Taking a Closer Look on Non-English Blogs

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While studies have long been conducted on the English blogosphere for content, language used, and context between bloggers of different or same nationalities, few have gone on to explore that of non-English language blogs.

With 4 main racial groups and accordingly 4 different languages spoken, there is a lot that can be studied for the local blogosphere in Singapore between these language groups. In a study of non-English language blogs, namely Chinese, Malay and Tamil, issues such as the topics written, language used, inter-culturalism exposure between bloggers, as well as the person behind the blogs were explored.

First off, the topics covered by each of the different language mediums showed ample variance between each group. Chinese and Malay language blogs were likelier to cover their personal experiences. However, while Chinese language blogs seemed to steer away from political issues, that cannot be said for blogs in the Malay language, although it was observed that there was a shift of political discussions on these blogs to Facebook instead. Also, the theme in Malay language medium blogs usually revolved around marriage or culinary interests. A stark difference was noted for the Indian language blogs. It was prominently observed that issues raised often came from the standpoint of an “Indian” instead of a “Singapore” unlike the other 2 language mediums studied. In addition, the focus of these issues were also largely about the local Indian community.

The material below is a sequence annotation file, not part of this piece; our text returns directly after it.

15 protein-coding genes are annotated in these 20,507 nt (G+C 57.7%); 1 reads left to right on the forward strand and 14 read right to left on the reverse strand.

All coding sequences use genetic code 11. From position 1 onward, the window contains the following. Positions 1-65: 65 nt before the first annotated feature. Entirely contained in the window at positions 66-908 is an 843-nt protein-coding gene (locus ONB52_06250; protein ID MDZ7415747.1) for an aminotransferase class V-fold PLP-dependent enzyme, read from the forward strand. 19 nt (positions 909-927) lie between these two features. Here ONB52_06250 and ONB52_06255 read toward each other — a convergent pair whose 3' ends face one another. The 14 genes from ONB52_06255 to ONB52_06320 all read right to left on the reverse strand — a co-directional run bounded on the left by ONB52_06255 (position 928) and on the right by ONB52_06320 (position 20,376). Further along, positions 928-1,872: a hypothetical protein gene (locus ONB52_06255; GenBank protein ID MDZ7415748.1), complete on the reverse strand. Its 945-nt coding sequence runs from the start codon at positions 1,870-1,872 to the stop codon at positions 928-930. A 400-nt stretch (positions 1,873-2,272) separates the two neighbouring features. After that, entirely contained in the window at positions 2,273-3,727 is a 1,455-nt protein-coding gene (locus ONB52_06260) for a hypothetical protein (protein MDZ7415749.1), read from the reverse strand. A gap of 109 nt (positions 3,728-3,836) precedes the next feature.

There was also a clear distinction in the choice of language used. Chinese and Tamil language blogs were often written with strong grammatical accuracy in their written form. On the other hand, Malay language blogs were written with a distinct colloquial style, often incorporating elements and words from other languages and even the local Chinese dialects. It may be assumed that the use of this informal language helps the blogger connect better with the target audience.

Results from the study conducted by the Institute of Policy Studies were unable to find any significant topics that connected the blogosphere of these 3 language mediums. None of the blogs studied had links to a blog in the other 2 languages of interest, even though most shared links to English medium blogs or bilingual blogs of English with their own language. There was a higher occurrence of bilingual Tamil-English blogs compared to either the Malay or Chinese language blogs.

Lastly, the study gave us a general overview of the bloggers. For blogs written in a Chinese language, the bloggers were usually comprised of Singaporean Chinese, with a minority of Malaysian Chinese. Similarly, Singaporean Malays also made up the bigger share of the pie for blogs written in the Malay language. In contrast, Indian bloggers were made up largely of long-term, non-native residents of Singapore. It is especially interesting to note that for the latter, there were a significant number who were well connected within the local Tamil literary scene, and that could have influenced the topics they chose to cover.

Like any study, there are of course several limitations encountered by the study. First and foremost, the sample size of Malay and Tamil language blogs found were too few to make any accurate generalization. In addition, to adhere to a study of only blogs instead of other social media mediums, bloggers who had migrated their platform of choice to either Facebook or Twitters had to be excluded. Lastly, although a lot of effort went into an initial keyword search to gather the biggest sample possible, there is a chance that some local bloggers were missed out, on the account that the bloggers chose not to divulge their nationality.